ANTI CHOICERS: WOMEN NOT RATIONAL MORAL AGENTS.

ANTI CHOICERS: WOMEN NOT RATIONAL MORAL AGENTS. This column by Anna Quindlen has generated some discussion among the "pro-lifers" at The Corner. As I've been through in detail before, the idea that abortion can be a serious violent crime against a human life but that the women who are primarily responsible for obtaining them should face less legal sanctions than jaywalkers is a transparently irrational and incoherent position. And yet, the director of the Pro-Life Action league says "That is the way it has always been in this country. That the way it will most likely be when abortion is once more illegal," therefore giving away the show. A few responses to individual arguments:

  • Needless to say, we get the classic paternalistic sexism expressed by Kennedy in Carhart: "[t]he woman is also the victim." Or, in other words, women who willingly decide to commit acts that pro-lifers consider serious violent crimes are not rational, moral agents who can be held responsible for their actions. I think my favorite example in the genre is Patterico's claim that women shouldn't be punished because "these women are often more pathetic and desperate than the doctors." Needless to say, if we can't apply criminal sanctions against classes of individuals who can plausibly be described as tending to be "pathetic or desperate," Patterico (a prosecutor) would be out of a job. This doesn't make a shred of sense, and doesn't represent a principle that conservatives would apply to any other area of criminal law. As the pro-life operative inadvertently reminds us, this idea that women who initiate the process of getting abortions are "victims" who cannot be held responsible for their actions is an anachronism from the time in which women couldn't vote, practice law, etc, etc.
  • There's an additional problem here, which is that under this statutory scheme, self-abortions cannot be punished. Again, if one takes the only legitimate reason for banning abortion (to protect fetal life, which is enough like a baby to justify the state using coercion to force women to bear the health and life burdens of carrying a pregnancy to term) this makes no sense at all.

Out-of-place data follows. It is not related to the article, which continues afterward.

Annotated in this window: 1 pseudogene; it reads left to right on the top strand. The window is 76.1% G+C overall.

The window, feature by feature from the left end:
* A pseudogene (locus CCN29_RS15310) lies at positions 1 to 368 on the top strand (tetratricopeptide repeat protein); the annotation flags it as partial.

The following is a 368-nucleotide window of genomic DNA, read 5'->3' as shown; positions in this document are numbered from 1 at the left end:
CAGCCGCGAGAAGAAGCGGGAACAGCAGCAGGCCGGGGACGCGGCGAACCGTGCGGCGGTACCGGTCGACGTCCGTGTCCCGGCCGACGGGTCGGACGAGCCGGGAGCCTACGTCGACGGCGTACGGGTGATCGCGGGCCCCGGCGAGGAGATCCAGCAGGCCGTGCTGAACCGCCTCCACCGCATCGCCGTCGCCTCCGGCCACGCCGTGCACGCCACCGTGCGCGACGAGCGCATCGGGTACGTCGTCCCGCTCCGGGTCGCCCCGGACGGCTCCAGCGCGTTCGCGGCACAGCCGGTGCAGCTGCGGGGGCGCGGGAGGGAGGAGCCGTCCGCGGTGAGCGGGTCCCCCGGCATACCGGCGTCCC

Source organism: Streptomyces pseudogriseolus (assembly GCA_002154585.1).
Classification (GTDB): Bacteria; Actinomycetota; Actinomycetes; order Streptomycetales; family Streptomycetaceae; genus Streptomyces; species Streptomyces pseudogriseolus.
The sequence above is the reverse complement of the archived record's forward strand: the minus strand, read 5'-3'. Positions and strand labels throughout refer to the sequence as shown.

• Ramesh Ponnuru tries to make a pragmatic argument: "[t]he crucial legal goal of the pro-life movement is not any particular set of punishments. It is that unborn children be protected in law." This argument fails for a number of reasons. First, again, I very much doubt that Ponnuru is willing to consistently apply the principle that deterrence is the only reason for criminal sanctions to any other area of law. But more importantly, he writes as if the question of whether only punishing doctors could prevent most abortions is hypothetical, when if fact we have extensive historical evidence that it will not work; wealthy women had consistent access to safe grey market abortions under such schemes, and poor women generally went to the black market or self-aborted. The fact that obtaining information and technology to perform self-abortions has become easier makes it even less likely that such schemes will work to substantially protect fetal life, although they will succeed in killing or maiming some of the women who are allegedly "victims" supporters of forced pregnancy are seeking to protect.
  • Which brings us to the one defensible argument Ponnuru makes: his premises, or at least some versions of them, "do not even require (or preclude) criminal penalties for the abortionist." One can, it's true, have pro-life moral premises that stop short of claiming that a fetus is like a baby and conclude that criminalizing abortion makes no sense because it's a highly ineffective way of protecting fetal life that also entails gross inequities and negative effects on the health of poor women who seek abortions. (Although this is obviously not true of arguments that consider fetuses legal persons, for example.) Somehow, I doubt that this is the conclusion he's likely to reach. At any rate, while "pro-life" moral premises do not require criminalization, it remains completely irrational to exclude women who obtain abortions from criminal punishment altogether while punishing doctors.

It's very straightforward:"pro-lifers" who believe that women should not face any legal sanctions for obtaining abortions that are otherwise criminalized 1)don't take their own underlying moral premises seriously or 2)don't consider women moral decision-makers responsible for their actions. There is no third option.

--Scott Lemieux

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